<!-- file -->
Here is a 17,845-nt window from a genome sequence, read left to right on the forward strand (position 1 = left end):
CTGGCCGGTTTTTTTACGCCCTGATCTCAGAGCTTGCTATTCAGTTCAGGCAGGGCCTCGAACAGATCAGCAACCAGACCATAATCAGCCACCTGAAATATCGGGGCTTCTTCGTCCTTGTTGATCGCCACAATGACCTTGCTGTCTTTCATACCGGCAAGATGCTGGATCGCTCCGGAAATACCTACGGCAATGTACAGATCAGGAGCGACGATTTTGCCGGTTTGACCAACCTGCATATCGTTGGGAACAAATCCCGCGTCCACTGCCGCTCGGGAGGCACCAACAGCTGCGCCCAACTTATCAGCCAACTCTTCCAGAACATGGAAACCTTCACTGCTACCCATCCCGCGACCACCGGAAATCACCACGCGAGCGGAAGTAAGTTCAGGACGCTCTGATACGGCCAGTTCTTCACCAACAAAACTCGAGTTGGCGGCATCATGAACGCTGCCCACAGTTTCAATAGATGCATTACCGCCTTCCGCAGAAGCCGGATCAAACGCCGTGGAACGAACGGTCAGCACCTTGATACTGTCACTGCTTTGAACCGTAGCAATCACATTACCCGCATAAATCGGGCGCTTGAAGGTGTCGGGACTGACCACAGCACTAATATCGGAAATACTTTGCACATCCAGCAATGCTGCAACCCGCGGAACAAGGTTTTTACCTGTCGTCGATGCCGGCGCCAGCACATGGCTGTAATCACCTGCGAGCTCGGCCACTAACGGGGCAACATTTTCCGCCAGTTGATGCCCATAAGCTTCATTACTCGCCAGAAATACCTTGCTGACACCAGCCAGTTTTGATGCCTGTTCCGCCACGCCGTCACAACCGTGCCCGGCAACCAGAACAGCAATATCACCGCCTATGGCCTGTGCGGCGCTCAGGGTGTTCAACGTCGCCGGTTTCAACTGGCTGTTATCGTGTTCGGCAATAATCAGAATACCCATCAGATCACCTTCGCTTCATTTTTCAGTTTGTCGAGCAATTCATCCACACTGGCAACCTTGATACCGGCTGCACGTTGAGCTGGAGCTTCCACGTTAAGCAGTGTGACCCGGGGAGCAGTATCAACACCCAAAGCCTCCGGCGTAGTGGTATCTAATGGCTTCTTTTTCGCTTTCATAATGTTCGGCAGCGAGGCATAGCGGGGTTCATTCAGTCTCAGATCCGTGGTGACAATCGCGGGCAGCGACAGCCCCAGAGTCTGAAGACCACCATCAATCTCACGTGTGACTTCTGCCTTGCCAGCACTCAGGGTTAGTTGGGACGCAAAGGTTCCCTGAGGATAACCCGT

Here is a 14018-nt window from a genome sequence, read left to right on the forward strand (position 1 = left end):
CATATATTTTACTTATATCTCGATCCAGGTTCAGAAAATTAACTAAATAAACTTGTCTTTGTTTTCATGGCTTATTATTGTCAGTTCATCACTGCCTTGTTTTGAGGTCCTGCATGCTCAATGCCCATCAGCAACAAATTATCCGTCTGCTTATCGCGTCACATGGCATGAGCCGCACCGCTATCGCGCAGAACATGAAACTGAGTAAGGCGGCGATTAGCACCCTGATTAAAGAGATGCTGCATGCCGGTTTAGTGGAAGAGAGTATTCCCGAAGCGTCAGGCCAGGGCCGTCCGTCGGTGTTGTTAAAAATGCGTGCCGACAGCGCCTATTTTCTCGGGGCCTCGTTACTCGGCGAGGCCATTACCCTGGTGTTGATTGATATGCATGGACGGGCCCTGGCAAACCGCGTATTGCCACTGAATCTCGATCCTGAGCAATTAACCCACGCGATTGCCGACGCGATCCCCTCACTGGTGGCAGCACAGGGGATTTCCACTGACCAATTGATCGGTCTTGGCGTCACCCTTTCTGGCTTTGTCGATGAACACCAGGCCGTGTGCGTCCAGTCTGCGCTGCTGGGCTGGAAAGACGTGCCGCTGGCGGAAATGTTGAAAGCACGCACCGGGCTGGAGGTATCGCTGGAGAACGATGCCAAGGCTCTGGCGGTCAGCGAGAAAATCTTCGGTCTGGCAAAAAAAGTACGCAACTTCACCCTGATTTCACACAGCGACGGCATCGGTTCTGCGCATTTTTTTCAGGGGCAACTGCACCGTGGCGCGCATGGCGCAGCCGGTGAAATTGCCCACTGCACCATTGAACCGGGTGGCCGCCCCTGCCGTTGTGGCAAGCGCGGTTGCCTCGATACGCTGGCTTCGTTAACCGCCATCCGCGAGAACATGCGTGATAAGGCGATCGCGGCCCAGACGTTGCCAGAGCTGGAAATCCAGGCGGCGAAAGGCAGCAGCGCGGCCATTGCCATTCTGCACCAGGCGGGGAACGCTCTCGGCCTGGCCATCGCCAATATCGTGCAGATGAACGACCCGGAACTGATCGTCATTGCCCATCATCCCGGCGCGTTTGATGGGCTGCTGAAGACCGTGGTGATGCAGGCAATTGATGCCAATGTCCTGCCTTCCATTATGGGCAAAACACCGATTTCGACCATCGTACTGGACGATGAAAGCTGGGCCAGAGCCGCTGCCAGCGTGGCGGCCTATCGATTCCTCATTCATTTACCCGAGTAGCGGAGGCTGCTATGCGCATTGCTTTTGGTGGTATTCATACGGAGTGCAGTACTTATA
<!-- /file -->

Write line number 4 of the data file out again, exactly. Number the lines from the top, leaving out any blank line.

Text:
CATATATTTTACTTATATCTCGATCCAGGTTCAGAAAATTAACTAAATAAACTTGTCTTTGTTTTCATGGCTTATTATTGTCAGTTCATCACTGCCTTGTTTTGAGGTCCTGCATGCTCAATGCCCATCAGCAACAAATTATCCGTCTGCTTATCGCGTCACATGGCATGAGCCGCACCGCTATCGCGCAGAACATGAAACTGAGTAAGGCGGCGATTAGCACCCTGATTAAAGAGATGCTGCATGCCGGTTTAGTGGAAGAGAGTATTCCCGAAGCGTCAGGCCAGGGCCGTCCGTCGGTGTTGTTAAAAATGCGTGCCGACAGCGCCTATTTTCTCGGGGCCTCGTTACTCGGCGAGGCCATTACCCTGGTGTTGATTGATATGCATGGACGGGCCCTGGCAAACCGCGTATTGCCACTGAATCTCGATCCTGAGCAATTAACCCACGCGATTGCCGACGCGATCCCCTCACTGGTGGCAGCACAGGGGATTTCCACTGACCAATTGATCGGTCTTGGCGTCACCCTTTCTGGCTTTGTCGATGAACACCAGGCCGTGTGCGTCCAGTCTGCGCTGCTGGGCTGGAAAGACGTGCCGCTGGCGGAAATGTTGAAAGCACGCACCGGGCTGGAGGTATCGCTGGAGAACGATGCCAAGGCTCTGGCGGTCAGCGAGAAAATCTTCGGTCTGGCAAAAAAAGTACGCAACTTCACCCTGATTTCACACAGCGACGGCATCGGTTCTGCGCATTTTTTTCAGGGGCAACTGCACCGTGGCGCGCATGGCGCAGCCGGTGAAATTGCCCACTGCACCATTGAACCGGGTGGCCGCCCCTGCCGTTGTGGCAAGCGCGGTTGCCTCGATACGCTGGCTTCGTTAACCGCCATCCGCGAGAACATGCGTGATAAGGCGATCGCGGCCCAGACGTTGCCAGAGCTGGAAATCCAGGCGGCGAAAGGCAGCAGCGCGGCCATTGCCATTCTGCACCAGGCGGGGAACGCTCTCGGCCTGGCCATCGCCAATATCGTGCAGATGAACGACCCGGAACTGATCGTCATTGCCCATCATCCCGGCGCGTTTGATGGGCTGCTGAAGACCGTGGTGATGCAGGCAATTGATGCCAATGTCCTGCCTTCCATTATGGGCAAAACACCGATTTCGACCATCGTACTGGACGATGAAAGCTGGGCCAGAGCCGCTGCCAGCGTGGCGGCCTATCGATTCCTCATTCATTTACCCGAGTAGCGGAGGCTGCTATGCGCATTGCTTTTGGTGGTATTCATACGGAGTGCAGTACTTATA